Wills Hodgkinson (wearing his Batman T-shirt) is surrounded by his classmates on a rare trip home from Vancouver, where his is undergoing treatment for cancer. Steve Kidd/Western News

Schoolmates welcome home Penticton boy fighting cancer

Big welcome for seven-year-old battling cancer at Holy Cross School

Holy Cross School had some special visitors Tuesday, starting with a crew and a truck from Penticton’s Fire Department.

The second one wasn’t really a visitor — Wills Hodgkinson, a seven-year-old boy fighting a rare form of kidney cancer, dropped by the school to say hello to all the friends and classmates he’s been missing while undergoing treatment in Vancouver over the last few months.

Having undergone weeks of radiation and chemotherapy, Wills was understandably a little tired and a little shy about talking to a journalist, responding with just a quiet nod and “yes” when asked if it was good to be back at school.

He perked up, though, when describing walking into the school and seeing his friends waiting for him.

“Mr. Campbell (principal) was shocked to see me and then all the grade fives and sixes were standing waiting to see me,” said Wills. “Then they all surrounded me.”

Along with seeing his friends, Wills was able to play a little soccer and, of course, they all got a tour of the fire engine.

Over his time at B.C. Children’s Hospital, Wills has had a chance to see another fire engine and even drove one, but the young athlete isn’t changing his plans to be a firefighter.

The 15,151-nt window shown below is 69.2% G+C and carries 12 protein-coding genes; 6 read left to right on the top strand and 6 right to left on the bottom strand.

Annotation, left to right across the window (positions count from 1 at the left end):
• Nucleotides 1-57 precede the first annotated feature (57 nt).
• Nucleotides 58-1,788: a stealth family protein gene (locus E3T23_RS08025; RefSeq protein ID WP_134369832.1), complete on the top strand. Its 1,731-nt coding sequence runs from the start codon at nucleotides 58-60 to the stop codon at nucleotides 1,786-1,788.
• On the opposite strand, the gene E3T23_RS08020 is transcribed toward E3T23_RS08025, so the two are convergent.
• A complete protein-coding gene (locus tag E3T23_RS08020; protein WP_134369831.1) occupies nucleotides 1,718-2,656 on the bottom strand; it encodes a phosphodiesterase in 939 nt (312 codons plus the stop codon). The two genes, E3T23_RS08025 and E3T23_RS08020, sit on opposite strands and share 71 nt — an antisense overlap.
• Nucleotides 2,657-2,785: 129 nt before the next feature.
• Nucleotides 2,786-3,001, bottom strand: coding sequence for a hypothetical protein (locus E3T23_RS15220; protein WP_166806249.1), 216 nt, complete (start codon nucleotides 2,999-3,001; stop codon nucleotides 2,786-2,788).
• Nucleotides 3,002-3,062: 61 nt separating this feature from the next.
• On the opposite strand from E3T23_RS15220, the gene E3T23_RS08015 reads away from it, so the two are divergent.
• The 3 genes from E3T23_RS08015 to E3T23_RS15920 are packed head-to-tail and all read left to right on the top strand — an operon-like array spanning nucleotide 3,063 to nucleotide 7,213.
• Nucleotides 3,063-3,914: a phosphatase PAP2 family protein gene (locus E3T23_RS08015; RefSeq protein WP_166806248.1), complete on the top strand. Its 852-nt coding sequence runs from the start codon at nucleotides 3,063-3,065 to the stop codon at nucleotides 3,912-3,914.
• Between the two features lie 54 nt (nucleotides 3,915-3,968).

“I’m going to be a soccer player,” said Wills.

Wills’ father Tim Hodgkinson was in attendance, along with his mother, Neely Brimer, and younger sister Scarlett. Tim explained Holy Cross School had laid on a bit of a homecoming for Wills after finding out he would be home for a bit.

The family, Tim said, was given a few days to return home in the lead up to surgery and increases in chemo and radiation.

Related: Ordeal intensifying for seven-year-old battling cancer

Wills was diagnosed with a Willms tumour, a rare form of kidney cancer, earlier this year. Surgery revealed a tumour on his kidney that was too large to be removed and had attached to his spleen, pancreas and colon. Doctors also discovered another eight cancers spots on Wills’ lungs.

Wills has been undergoing weeks of chemo and radiation therapy to shrink the tumour enough so surgeons can remove it and the kidney it is attached to. While there, some of those long days have been brightened by a visit from Brandon Neufeld, a school chum who is a year younger but also fighting cancer, and regularly travels to Vancouver for his treatments.

Wills (right) sits in the shade of the fire engine visiting Holy Cross School Tuesday with his dad Tim Hodgkinson. Steve Kidd/Western News

While Wills’ family has been with him constantly in Vancouver, Tim admits it’s not the same as having a chum visiting.

“Family can only do so much,” he said, talking about the bond that has developed between the two boys, who regularly exchange visits while undergoing chemo.

Wills’ and Brandon’s families are also both recipients of $1,000 gifts, money raised through a 24-hour paddle board relay a few weeks ago. The Monster & Sea 24, now in its fourth year, raised $154,000 this year in 24 cities, $6,000 at the Naramata paddle on April 14-15.

Related: Cancer fundraiser takes to Okanagan Lake

Paul and Denise Mend, along with fellow paddlers Issy Venables and Eileen Meehan, were on hand to present the cheques. Paul Mend said the money raised locally is distributed to local families dealing with cancer, and they are still looking for four more recipients.


Steve Kidd
Senior reporter, Penticton Western News
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